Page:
a diner on a Wednesday at midnight

They sat across from each other in a vacant diner at midnight, high out of their minds, and pancakes in front of them. The pancakes, had the couple been sober, were bad. They sucked. No one comes here and orders the pancakes, especially not in the middle of the night. But to them, two stoned 21-year-olds, they were the best pancakes they’d ever had.

The man, tall, about six foot, unshaven, stomach just about reaching the table in front of him from where he sat back on the booth, made a joke about the pancakes and the woman, despite her best efforts, laughed. She didn’t think the joke was funny, in fact it might’ve even been the worst joke she’d ever heard, but she had the social obligation to act like she cared about him.

And he thought she cared. He was so certain that she cared because he lied so flawlessly whenever she came close to catching him. He was so convinced no one would ever catch his lies; he’s been doing it his whole life, at this point change his name to Lyin’ Brian. And she didn’t want to believe he would deceive her like he did. He was so nice, and so caring, how could someone be so heartless?

So, she had her suspicions and he had his bad jokes, and together they had bad decisions. They both thought they were made for each other, how silly that seems to them now. Because when it came down to it, she could only manage a laugh with him when she smoked, and he could only exist in the world when he did. And what kind of life is that?

It’s a homework and reading kind of day

Today I’m going to catch up on reading the books I’ve been putting off and finish up my homework for the week.

The class I’m taking has been easy; it’s a general humanities class where I am basically just describing art. It’s not too hard, but the reading can be time consuming.

As far as the books go, I’ve been reading The Bell Jar by Sylvia Plath. I’m about halfway through. I’d never read it before, but I’ve always liked her poetry, so I figured I’d buy it. The other book that I probably won’t get to today is the second book in the Scythe series, Thunderhead, by Neal Shusterman. I read Scythe and it took me a while to finally finish it, but it was good! It had a couple interesting twists in it that kept me entertained. I’m glad there’s three books in this series because I really did like Scythe even though it took me so long to finish.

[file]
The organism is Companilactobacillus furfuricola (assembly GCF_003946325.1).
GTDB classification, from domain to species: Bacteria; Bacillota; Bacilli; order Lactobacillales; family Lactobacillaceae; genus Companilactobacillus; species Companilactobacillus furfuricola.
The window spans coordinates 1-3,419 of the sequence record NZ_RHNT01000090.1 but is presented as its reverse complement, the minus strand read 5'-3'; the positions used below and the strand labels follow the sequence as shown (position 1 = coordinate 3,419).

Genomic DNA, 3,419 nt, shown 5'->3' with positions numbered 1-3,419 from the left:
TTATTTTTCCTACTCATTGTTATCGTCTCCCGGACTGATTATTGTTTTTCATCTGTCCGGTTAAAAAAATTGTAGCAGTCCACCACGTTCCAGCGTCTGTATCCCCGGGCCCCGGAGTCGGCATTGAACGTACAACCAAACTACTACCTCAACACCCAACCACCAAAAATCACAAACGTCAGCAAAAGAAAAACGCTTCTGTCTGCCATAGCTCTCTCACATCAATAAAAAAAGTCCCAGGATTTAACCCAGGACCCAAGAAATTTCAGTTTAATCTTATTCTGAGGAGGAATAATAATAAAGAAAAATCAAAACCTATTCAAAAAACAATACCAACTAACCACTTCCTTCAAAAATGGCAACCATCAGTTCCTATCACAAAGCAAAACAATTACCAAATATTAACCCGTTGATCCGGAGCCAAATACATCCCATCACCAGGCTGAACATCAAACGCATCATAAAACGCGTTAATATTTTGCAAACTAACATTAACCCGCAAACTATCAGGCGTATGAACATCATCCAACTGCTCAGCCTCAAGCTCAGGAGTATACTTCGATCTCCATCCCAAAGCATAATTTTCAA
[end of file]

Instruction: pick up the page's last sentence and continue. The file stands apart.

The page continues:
I don’t read as much as I should. I feel like that’s a problem with a lot of writers. I want to read more this year. In the last few years, I’ve only read about one book a year, whereas growing up I would read up to ten a year. And when I didn’t have any new books, I’d reread old books.

So, no new writing today besides this. It’s a homework and reading kind of day.

The Mountains and All They Can Cure

I left the house in a rush. In one burst of manic energy, I packed for a couple days. I was at the point where I couldn’t think about anything but getting away. Anywhere was better than here. In a perfect world, I would’ve thought for months about this trip, but the fact that I didn’t have a plan made it more exciting.

It felt like everything that happened these last few months, all the pain and exhaustion, it was all leading up to my break anyway. This was bound to happen. I wouldn’t consider it a break, but my best friend called it that when I showed up at her door with a text, “Hey. You’re coming with me. We’re going to the mountains.”

“You’re crazy,” was her answer. I wouldn’t have expected any less. She packed her bags and was down in fifteen. From the driveway, she looked insane. More insane than I was. Her black hair was put into a messy ponytail with flyaways illuminated by the midday sun. She wore a gray sweatshirt and black leggings. Her backpack, stuffed full of clothes and camping equipment, was a forest green and held her sleeping bag atop it.

“I need this more than you do.”

She told me that as she threw her backpack in the backseat of my SUV.

“Hold on, do you have a tent?”

I hadn’t thought of that.

“Uh, no. Don’t you?” I replied.

“My brother is using it this weekend.” She groaned. I rolled my eyes.

I wasn’t sure when it was that it set in that I was an insane, spontaneous person, but by the fourth hour of our road trip, it had crossed my mind a few times.  Emma loved me for it. She could always count on me for a last-minute mania induced trip in which we find ourselves, only to lose ourselves when we come back to work the following Monday.